ABSTRACT The borderline syndrome is one of the most severe disturbances of psychosomatic dermatology. Patients with borderline syndrome are situated ,on the border' of psychosis, neurosis and personality disorders. The skin as a borderline organ carries a symbolic role. The clinical picture includes artefactual skin diseases due to self-mutilation by conscious or unconscious cutting, and rubbing, scratching or para-artefactual manipulations of pre-existing dermatoses. Leading symptoms of the borderline syndrome are poor impulse control, emotional instability and poor ego strength with low frustration tolerance and unstable personal relationships. We present the case of a 38-year-old female patient with borderline syndrome suffering from para-artefactual skin diseases of the face and a massive hyperhidrosis of the hands and feet. Within 9 months she was treated in four acute psychiatric hospitals and by 12 psychiatrists and psychotherapists. Early and accurate diagnosis and high-quality, sophisticated long-term therapy are necessary. [source]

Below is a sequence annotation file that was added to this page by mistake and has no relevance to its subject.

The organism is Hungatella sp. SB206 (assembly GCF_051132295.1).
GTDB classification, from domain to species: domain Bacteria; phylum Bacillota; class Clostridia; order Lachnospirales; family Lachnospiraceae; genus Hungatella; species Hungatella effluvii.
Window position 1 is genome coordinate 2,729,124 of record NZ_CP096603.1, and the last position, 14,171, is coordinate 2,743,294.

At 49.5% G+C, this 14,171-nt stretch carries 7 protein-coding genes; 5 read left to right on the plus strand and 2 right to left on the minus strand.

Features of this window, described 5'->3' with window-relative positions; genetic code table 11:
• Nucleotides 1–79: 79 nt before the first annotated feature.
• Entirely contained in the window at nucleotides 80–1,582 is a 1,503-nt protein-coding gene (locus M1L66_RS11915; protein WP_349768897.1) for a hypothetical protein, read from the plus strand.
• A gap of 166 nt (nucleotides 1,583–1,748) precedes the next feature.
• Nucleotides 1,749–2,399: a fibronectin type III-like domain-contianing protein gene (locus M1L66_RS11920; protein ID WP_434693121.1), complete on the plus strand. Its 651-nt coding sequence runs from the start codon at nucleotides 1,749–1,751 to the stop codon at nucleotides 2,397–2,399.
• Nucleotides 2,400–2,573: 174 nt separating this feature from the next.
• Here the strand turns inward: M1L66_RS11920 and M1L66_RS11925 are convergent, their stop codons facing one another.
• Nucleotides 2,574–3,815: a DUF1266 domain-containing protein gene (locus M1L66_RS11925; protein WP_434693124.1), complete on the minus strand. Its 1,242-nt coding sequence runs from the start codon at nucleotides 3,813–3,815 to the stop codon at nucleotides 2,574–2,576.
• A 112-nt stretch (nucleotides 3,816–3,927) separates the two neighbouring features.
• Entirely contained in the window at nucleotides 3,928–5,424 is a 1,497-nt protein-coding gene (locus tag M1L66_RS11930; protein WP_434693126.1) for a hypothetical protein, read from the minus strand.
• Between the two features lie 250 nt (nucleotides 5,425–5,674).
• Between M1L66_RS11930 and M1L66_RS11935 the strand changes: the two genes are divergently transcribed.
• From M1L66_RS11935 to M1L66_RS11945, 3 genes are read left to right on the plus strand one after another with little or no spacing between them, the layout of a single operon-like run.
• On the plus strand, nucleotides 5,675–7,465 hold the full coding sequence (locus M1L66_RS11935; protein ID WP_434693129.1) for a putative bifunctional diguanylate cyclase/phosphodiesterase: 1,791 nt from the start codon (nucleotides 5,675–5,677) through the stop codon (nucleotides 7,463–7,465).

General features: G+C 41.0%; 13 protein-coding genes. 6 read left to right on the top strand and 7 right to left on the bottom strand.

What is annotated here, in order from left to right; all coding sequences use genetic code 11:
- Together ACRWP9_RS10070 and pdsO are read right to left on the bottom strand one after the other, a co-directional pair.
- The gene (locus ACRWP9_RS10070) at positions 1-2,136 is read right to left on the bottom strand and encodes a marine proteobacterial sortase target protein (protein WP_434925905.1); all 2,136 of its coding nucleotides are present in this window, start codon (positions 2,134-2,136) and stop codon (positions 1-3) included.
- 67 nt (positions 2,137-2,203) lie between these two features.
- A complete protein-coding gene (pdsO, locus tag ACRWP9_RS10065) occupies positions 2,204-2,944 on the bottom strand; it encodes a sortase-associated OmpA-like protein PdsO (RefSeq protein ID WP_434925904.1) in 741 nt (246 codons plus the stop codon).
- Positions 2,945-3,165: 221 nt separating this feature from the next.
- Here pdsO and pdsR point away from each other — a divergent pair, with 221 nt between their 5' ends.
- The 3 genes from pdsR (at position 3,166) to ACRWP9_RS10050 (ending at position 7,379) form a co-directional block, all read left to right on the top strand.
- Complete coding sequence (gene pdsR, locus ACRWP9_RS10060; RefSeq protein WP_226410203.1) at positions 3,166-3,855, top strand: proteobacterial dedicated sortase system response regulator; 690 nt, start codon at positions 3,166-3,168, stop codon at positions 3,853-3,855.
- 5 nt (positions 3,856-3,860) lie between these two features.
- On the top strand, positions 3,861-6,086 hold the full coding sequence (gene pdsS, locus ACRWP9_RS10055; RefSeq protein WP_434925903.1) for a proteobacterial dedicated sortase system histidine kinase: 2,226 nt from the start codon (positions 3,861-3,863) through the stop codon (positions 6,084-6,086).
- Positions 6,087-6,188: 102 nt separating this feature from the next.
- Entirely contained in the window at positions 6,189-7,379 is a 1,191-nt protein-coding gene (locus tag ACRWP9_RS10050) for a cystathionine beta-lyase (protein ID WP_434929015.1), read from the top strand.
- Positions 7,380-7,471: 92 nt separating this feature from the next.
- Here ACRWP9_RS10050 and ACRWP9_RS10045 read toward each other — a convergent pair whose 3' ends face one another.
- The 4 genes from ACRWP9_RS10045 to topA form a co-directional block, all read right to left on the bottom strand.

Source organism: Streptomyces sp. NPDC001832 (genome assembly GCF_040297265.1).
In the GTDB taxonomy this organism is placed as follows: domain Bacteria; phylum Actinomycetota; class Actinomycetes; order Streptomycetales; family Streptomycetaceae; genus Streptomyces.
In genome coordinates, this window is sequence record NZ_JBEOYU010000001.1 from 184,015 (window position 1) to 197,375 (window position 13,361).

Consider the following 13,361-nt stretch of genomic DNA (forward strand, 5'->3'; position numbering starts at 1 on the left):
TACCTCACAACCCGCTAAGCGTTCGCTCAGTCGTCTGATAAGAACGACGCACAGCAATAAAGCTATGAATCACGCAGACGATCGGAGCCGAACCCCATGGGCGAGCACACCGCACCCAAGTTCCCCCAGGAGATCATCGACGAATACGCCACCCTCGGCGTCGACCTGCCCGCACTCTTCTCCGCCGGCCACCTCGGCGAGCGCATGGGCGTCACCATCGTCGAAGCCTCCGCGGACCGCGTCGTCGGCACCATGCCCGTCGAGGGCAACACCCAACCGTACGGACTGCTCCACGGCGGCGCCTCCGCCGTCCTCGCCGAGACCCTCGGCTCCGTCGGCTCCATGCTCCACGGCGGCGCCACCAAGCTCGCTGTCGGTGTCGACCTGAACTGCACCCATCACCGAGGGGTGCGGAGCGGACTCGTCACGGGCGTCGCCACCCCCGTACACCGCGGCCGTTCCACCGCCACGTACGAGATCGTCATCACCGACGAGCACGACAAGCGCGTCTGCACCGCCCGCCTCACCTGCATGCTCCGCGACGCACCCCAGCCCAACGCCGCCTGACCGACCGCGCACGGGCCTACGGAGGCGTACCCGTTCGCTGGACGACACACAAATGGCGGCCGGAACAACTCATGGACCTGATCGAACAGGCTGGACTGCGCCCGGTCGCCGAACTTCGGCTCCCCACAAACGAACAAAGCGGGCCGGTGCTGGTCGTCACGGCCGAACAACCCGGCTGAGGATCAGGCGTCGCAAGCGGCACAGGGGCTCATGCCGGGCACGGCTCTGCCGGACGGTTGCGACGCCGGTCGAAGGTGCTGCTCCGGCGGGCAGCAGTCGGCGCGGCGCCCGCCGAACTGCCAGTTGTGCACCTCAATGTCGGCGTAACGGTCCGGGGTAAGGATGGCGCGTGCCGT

Teacher ratings of behavior among African American and Caucasian children during the first two years of school

PSYCHOLOGY IN THE SCHOOLS, Issue 3 2001
David A. Sbarra
This article prospectively examines teacher-rated behavior problems and competencies during the first 2 years of formal schooling among African American (n = 190) and Caucasian (n = 350) children. A significant main effect for race was found for both behavior problems and competencies in repeated measures analyses conducted across kindergarten and first-grade teacher ratings. A time race interaction indicated that teachers rated Caucasian children's competence as stable over time, whereas their African American peers were rated as less competent. According to these data, African American children did not maintain age-appropriate school-based competencies in task orientation and frustration tolerance. No interaction effects were found for a gender time term for either competencies or behavior problems, suggesting that African American boys do not show more disturbed behavior in the early school years. Behavior trajectories are discussed in terms of the need for competence-enhancing interventions aimed at early school transitions, particularly for African American children. 2001 John Wiley & Sons, Inc. [source]